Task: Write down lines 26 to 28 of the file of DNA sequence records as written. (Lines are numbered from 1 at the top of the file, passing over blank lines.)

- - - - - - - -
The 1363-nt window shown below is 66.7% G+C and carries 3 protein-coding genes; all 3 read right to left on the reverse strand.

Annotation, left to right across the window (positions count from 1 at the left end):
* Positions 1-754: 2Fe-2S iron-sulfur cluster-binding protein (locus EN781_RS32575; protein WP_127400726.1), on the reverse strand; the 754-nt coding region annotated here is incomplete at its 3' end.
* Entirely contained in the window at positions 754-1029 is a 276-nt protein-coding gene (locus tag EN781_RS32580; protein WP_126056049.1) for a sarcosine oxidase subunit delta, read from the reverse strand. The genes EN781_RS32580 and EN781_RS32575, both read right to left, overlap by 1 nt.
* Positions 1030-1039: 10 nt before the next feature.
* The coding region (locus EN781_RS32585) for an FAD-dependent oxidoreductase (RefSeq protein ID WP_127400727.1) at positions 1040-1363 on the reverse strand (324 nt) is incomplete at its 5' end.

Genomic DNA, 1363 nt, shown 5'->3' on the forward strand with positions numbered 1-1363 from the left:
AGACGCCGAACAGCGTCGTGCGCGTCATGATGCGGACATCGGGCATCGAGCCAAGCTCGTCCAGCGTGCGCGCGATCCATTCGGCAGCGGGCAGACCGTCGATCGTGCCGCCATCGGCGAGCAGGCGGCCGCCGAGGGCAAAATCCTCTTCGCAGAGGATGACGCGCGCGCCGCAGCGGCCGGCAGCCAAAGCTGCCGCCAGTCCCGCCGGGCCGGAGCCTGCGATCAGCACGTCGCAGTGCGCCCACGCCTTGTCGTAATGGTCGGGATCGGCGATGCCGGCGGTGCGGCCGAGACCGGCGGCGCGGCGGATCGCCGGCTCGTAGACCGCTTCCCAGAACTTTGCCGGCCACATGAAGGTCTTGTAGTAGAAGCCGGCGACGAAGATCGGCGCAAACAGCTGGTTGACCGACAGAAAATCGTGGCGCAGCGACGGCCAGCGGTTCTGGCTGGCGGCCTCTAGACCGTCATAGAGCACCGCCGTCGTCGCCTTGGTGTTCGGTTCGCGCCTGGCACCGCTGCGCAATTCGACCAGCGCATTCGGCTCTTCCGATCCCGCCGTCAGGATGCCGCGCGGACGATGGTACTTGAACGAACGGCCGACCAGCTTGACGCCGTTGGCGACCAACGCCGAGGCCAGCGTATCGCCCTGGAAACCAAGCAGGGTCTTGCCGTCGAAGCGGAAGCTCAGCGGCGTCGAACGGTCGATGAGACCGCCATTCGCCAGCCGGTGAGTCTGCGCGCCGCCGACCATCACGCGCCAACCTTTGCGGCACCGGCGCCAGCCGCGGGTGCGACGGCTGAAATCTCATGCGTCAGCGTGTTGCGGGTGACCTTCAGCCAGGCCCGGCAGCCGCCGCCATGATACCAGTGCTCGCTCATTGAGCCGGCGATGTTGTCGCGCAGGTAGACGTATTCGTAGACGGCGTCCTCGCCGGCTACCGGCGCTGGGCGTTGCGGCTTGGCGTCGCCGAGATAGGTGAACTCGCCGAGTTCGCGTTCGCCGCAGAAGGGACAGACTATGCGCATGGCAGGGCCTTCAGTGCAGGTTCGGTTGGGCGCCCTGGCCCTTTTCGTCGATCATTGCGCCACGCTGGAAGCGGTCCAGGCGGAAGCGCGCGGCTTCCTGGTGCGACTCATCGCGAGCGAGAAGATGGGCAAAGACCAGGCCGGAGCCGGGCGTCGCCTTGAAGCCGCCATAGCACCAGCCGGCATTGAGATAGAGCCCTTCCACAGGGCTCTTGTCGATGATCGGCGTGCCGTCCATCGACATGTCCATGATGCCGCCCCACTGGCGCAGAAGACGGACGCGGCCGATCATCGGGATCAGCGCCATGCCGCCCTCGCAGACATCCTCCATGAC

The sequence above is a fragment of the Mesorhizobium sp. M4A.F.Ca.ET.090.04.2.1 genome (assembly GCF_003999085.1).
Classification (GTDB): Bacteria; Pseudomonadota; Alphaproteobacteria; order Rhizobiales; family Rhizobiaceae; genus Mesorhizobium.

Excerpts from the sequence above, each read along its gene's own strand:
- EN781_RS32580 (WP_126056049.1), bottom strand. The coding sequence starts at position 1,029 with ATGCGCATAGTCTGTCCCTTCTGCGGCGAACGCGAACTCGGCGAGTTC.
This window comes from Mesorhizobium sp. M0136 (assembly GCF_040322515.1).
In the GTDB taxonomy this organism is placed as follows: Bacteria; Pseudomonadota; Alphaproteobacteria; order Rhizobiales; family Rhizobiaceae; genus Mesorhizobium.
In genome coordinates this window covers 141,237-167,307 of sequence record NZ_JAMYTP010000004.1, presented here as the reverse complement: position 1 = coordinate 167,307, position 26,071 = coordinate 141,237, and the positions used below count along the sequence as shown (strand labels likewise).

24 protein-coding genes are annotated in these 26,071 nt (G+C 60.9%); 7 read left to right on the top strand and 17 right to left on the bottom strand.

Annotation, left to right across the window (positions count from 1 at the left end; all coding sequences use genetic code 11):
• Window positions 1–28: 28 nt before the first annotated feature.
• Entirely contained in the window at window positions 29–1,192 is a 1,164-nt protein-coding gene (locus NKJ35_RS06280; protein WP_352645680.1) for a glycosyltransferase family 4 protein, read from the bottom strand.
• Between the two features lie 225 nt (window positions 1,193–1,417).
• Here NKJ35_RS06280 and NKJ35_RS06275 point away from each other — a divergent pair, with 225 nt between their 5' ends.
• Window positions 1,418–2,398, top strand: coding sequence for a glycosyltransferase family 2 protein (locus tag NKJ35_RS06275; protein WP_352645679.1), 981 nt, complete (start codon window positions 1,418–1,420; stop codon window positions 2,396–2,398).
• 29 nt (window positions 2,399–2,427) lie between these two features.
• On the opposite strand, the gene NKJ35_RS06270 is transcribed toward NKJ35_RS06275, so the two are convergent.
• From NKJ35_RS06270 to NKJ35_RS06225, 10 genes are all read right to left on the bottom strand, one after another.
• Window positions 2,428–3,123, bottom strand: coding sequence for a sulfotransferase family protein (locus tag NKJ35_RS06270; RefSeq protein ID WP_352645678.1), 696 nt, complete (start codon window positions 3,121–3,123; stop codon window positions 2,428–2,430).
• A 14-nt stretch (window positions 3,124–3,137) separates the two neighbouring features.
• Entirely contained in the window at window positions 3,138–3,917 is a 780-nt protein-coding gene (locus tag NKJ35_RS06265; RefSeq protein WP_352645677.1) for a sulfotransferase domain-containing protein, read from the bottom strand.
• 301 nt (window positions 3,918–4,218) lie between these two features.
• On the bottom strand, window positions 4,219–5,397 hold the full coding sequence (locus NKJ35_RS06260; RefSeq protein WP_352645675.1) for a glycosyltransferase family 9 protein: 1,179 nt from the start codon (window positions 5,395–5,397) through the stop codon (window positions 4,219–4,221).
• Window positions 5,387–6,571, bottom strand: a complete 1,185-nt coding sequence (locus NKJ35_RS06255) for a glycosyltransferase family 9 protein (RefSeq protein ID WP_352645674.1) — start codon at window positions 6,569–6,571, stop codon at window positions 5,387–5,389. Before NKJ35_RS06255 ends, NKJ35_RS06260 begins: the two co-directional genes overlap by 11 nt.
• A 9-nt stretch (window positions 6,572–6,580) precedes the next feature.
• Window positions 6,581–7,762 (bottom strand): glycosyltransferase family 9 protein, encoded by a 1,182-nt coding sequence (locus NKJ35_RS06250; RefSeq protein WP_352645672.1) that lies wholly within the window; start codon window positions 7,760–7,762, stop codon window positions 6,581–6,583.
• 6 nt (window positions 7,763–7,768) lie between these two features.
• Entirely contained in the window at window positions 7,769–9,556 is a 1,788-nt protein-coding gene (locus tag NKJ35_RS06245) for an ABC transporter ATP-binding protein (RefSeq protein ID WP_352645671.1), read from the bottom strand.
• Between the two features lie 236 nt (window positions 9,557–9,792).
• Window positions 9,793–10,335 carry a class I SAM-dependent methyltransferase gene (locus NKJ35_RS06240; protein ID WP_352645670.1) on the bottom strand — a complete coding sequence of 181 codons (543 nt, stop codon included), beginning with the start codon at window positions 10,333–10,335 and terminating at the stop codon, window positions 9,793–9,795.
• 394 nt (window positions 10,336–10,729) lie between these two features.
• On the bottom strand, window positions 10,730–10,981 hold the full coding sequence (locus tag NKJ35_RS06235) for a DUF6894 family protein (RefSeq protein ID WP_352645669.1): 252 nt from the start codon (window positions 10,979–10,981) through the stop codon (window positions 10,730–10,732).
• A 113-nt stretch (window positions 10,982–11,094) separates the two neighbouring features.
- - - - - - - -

• Window positions 2,428–3,123, bottom strand: coding sequence for a sulfotransferase family protein (locus tag NKJ35_RS06270; RefSeq protein ID WP_352645678.1), 696 nt, complete (start codon window positions 3,121–3,123; stop codon window positions 2,428–2,430).
• A 14-nt stretch (window positions 3,124–3,137) separates the two neighbouring features.
• Entirely contained in the window at window positions 3,138–3,917 is a 780-nt protein-coding gene (locus tag NKJ35_RS06265; RefSeq protein WP_352645677.1) for a sulfotransferase domain-containing protein, read from the bottom strand.